Verse 8. It is better to trust in the LORD than to put confidence in man. It is better in all ways, for first of all it is WISER: God is infinitely more able to help, and more likely to help, than man, and therefore prudence suggests that we put our confidence in him above all others.

It is also MORALLY better to do so, for it is the duty of the creature to trust in the Creator. God has a claim upon his creatures' faith, he deserves to be trusted; and to place our reliance upon another rather than upon himself, is a direct insult to his faithfulness.

It is better in the sense of SAFER, since we can never be sure of our ground if we rely upon mortal man—but we are always secure in the hands of our God.

It is better in its EFFECT upon ourselves: to trust in man tends to make us mean, crouching, dependent; but confidence in God elevates, produces a sacred quiet of spirit, and sanctifies the soul. It is, moreover, much better to trust in God, as far as the result is concerned; for in many cases the human object of our trust fails from lack of ability, from lack of generosity, from lack of affection, or from lack of memory; but the Lord, so far from falling, does for us exceeding abundantly above all that we ask or even think. This verse is written out of the experience of many who have first of all found the broken reeds of the creature break under them, and have afterwards joyfully found the Lord to be a solid pillar sustaining all their weight.

Verse 9. It is better to trust in the LORD than to put confidence in princes. These should be the noblest of men, chivalrous in character, and true to the core. The royal word should be unquestionable. They are noblest in rank and mightiest in power, and yet as a rule princes are not one whit more reliable than the rest of mankind. A gilded vane turns with the wind as readily as a baser weathercock. Princes are but men, and the best of men are poor creatures.

In many troubles they cannot help us in the least degree: for instance, in sickness, bereavement, or death; neither can they assist us one jot in reference to our eternal state. In eternity a prince's smile goes for nothing; Heaven and Hell pay no homage to royalty. The favor of princes is proverbially fickle, the testimonies of worldlings to this effect are abundant.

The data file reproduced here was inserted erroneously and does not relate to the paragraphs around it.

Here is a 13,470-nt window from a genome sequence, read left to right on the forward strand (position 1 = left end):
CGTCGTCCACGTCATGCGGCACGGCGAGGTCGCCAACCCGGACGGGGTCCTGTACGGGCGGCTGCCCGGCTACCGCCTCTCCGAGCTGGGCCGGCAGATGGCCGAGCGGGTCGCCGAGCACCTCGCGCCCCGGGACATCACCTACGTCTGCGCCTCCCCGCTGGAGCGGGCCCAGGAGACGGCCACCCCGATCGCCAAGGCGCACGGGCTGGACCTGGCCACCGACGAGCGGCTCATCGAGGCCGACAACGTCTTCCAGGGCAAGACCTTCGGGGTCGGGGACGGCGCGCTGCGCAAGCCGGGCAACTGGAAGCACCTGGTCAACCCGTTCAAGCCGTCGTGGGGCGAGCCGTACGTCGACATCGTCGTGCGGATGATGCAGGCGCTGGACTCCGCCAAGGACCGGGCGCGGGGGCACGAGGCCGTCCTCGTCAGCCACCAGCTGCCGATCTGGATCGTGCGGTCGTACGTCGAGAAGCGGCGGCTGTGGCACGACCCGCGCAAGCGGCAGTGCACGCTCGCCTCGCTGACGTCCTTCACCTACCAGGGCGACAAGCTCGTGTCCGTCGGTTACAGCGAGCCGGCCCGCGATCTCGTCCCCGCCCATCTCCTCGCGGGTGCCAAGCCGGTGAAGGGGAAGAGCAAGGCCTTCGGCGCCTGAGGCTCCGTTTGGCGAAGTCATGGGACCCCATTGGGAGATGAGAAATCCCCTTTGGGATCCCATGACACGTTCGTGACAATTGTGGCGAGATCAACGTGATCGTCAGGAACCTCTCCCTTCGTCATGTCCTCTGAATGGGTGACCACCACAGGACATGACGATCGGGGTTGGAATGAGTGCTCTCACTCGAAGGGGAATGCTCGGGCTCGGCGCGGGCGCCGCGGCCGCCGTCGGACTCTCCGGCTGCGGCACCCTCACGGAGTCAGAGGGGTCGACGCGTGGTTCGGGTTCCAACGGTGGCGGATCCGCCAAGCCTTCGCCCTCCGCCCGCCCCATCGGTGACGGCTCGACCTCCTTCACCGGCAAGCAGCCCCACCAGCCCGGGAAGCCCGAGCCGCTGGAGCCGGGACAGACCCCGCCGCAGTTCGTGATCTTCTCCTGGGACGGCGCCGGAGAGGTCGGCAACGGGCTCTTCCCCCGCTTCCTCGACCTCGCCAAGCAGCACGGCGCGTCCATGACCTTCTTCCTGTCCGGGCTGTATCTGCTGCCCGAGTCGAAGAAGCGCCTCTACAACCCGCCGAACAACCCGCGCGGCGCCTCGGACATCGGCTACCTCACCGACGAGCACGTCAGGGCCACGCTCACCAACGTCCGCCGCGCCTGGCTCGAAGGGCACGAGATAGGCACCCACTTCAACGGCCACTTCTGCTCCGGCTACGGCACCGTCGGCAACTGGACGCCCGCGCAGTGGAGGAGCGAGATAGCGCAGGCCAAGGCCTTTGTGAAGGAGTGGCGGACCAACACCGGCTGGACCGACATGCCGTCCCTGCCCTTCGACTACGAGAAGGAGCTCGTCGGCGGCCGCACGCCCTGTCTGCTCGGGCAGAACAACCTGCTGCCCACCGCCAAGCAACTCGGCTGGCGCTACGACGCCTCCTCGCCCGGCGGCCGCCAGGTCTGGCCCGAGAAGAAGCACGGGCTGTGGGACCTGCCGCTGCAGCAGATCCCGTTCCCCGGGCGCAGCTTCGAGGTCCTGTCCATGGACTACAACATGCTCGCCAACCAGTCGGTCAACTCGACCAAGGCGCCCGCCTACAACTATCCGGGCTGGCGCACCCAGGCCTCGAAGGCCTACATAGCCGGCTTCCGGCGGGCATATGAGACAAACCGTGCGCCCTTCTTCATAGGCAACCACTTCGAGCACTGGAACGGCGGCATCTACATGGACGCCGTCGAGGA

Yet a prince's smile has a strange bewitchery to many hearts, and that seeking after noblemen is the index of a weak mind. Principle has been forgotten and character has been sacrificed, to maintain position at court; yes, the manliness which the basest slave retains has been basely bartered for the stars and garters of a profligate monarch. He who puts his confidence in God, the great King, is thereby made mentally and spiritually stronger, and rises to the highest dignity of manhood; in fact, the more he trusts, the more is he free—but the fawning sycophant of greatness is meaner than the dirt he treads upon. For this reason and a thousand others it is infinitely better to trust in the Lord than to put confidence in princes.

Verse 10. All nations compassed me about. The hero of the Psalm, while he had no earthly friend upon whom he could thoroughly rely, was surrounded by innumerable enemies, who heartily hated him. He was hemmed in by his adversaries, and scarcely could find a loophole of escape from the bands which made a ring around him. As if by common consent all sorts of people set themselves against him, and yet he was more than a match for them all, because he was trusting in the name of the Lord.

Therefore does he joyfully accept the battle, and grasp the victory, crying—but in the name of the LORD will I destroy them, or "cut them in pieces." They thought to destroy him—but he was sure of destroying them. They meant to blot out his name—but he expected to render not only his own name but the name of the Lord his God more illustrious in the hearts of men. It takes grand faith to be calm in the day of actual battle, and especially when that battle waxes hot; but our hero was as calm as if no fight was raging.

Napoleon said that God was always on the side of the biggest battalions—but the Psalmist warrior found that the Lord Almighty was with the solitary champion, and that in his name the battalions were cut to pieces. There is a grand touch of the ego in the last sentence—but it is so overshadowed with the name of the Lord that there is none too much of it. He recognized his own individuality, and asserted it: he did not sit still supinely and leave the work to be done by God by some mysterious means; but he resolved with his own trusty sword to set about the enterprise, and so become in God's hand the instrument of his own deliverance. He did all in the name of the Lord—but he did not ignore his own responsibility, nor screen himself from personal conflict, for he cried, "I will destroy them."